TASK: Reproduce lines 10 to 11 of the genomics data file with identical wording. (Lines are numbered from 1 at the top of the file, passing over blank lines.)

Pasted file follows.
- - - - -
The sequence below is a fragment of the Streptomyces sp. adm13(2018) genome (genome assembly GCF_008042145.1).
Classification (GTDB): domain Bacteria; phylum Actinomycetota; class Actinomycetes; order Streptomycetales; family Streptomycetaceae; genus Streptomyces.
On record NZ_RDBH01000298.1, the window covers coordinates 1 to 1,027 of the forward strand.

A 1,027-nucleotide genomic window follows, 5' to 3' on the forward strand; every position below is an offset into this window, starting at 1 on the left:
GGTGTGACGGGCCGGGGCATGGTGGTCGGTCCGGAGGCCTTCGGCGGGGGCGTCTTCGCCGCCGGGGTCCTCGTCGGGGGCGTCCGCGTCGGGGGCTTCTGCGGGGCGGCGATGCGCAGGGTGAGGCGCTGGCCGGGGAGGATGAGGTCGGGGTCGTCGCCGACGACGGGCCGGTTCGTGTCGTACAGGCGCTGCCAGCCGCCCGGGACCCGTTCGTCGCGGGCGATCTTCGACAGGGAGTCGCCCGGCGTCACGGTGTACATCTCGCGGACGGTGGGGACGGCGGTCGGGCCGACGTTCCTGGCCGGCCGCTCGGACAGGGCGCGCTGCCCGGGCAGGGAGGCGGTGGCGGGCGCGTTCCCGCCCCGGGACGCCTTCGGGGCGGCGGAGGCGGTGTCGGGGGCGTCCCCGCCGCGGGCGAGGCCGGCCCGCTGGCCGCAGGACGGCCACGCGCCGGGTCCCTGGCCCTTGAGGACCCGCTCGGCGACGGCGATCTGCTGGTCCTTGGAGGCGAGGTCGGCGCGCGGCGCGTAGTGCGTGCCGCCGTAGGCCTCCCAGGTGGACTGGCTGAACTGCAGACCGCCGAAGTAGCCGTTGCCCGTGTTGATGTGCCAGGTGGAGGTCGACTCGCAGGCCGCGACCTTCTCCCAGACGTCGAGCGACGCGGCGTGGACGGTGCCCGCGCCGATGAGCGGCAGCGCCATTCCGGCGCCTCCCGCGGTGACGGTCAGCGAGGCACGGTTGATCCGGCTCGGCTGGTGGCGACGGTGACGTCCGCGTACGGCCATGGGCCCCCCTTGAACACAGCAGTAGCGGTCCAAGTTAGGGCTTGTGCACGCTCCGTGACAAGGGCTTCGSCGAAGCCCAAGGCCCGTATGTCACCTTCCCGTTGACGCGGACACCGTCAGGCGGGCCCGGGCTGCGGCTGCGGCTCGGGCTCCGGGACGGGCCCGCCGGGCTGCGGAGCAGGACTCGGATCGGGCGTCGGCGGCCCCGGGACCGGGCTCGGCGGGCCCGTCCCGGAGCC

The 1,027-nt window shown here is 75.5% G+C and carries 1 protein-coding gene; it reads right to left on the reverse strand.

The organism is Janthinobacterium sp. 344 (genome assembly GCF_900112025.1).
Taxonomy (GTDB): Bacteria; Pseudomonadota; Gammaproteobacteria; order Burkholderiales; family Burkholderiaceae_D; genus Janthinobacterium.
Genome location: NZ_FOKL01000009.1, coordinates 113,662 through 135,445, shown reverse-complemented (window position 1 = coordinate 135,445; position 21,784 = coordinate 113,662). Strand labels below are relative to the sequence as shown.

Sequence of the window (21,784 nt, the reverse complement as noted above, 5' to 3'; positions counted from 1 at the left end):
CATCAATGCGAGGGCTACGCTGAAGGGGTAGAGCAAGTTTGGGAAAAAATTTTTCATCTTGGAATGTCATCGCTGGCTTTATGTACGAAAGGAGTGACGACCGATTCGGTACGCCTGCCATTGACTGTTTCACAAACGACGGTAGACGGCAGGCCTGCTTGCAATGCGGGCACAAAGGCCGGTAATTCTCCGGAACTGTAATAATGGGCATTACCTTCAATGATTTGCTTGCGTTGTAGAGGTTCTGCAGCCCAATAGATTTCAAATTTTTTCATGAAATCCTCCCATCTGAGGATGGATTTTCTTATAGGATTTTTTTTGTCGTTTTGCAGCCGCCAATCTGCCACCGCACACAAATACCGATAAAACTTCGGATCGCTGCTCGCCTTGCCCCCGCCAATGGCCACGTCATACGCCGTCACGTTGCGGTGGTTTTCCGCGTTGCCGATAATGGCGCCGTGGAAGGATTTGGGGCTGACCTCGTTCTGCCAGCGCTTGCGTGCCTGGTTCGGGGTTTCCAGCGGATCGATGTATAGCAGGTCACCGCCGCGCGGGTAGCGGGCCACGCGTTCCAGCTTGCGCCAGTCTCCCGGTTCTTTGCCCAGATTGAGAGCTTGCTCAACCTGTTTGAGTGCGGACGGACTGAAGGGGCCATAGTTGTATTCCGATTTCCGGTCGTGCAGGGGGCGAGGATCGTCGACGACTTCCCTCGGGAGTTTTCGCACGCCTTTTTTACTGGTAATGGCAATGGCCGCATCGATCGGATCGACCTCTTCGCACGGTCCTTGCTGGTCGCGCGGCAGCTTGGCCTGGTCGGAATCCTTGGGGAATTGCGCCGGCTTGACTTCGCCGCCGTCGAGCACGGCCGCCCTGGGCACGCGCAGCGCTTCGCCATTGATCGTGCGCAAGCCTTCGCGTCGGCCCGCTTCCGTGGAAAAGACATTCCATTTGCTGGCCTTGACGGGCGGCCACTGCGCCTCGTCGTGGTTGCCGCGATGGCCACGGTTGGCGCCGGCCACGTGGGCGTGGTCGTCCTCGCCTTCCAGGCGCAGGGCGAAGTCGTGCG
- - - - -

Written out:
Sequence of the window (21,784 nt, the reverse complement as noted above, 5' to 3'; positions counted from 1 at the left end):
CATCAATGCGAGGGCTACGCTGAAGGGGTAGAGCAAGTTTGGGAAAAAATTTTTCATCTTGGAATGTCATCGCTGGCTTTATGTACGAAAGGAGTGACGACCGATTCGGTACGCCTGCCATTGACTGTTTCACAAACGACGGTAGACGGCAGGCCTGCTTGCAATGCGGGCACAAAGGCCGGTAATTCTCCGGAACTGTAATAATGGGCATTACCTTCAATGATTTGCTTGCGTTGTAGAGGTTCTGCAGCCCAATAGATTTCAAATTTTTTCATGAAATCCTCCCATCTGAGGATGGATTTTCTTATAGGATTTTTTTTGTCGTTTTGCAGCCGCCAATCTGCCACCGCACACAAATACCGATAAAACTTCGGATCGCTGCTCGCCTTGCCCCCGCCAATGGCCACGTCATACGCCGTCACGTTGCGGTGGTTTTCCGCGTTGCCGATAATGGCGCCGTGGAAGGATTTGGGGCTGACCTCGTTCTGCCAGCGCTTGCGTGCCTGGTTCGGGGTTTCCAGCGGATCGATGTATAGCAGGTCACCGCCGCGCGGGTAGCGGGCCACGCGTTCCAGCTTGCGCCAGTCTCCCGGTTCTTTGCCCAGATTGAGAGCTTGCTCAACCTGTTTGAGTGCGGACGGACTGAAGGGGCCATAGTTGTATTCCGATTTCCGGTCGTGCAGGGGGCGAGGATCGTCGACGACTTCCCTCGGGAGTTTTCGCACGCCTTTTTTACTGGTAATGGCAATGGCCGCATCGATCGGATCGACCTCTTCGCACGGTCCTTGCTGGTCGCGCGGCAGCTTGGCCTGGTCGGAATCCTTGGGGAATTGCGCCGGCTTGACTTCGCCGCCGTCGAGCACGGCCGCCCTGGGCACGCGCAGCGCTTCGCCATTGATCGTGCGCAAGCCTTCGCGTCGGCCCGCTTCCGTGGAAAAGACATTCCATTTGCTGGCCTTGACGGGCGGCCACTGCGCCTCGTCGTGGTTGCCGCGATGGCCACGGTTGGCGCCGGCCACGTGGGCGTGGTCGTCCTCGCCTTCCAGGCGCAGGGCGAAGTCGTGCG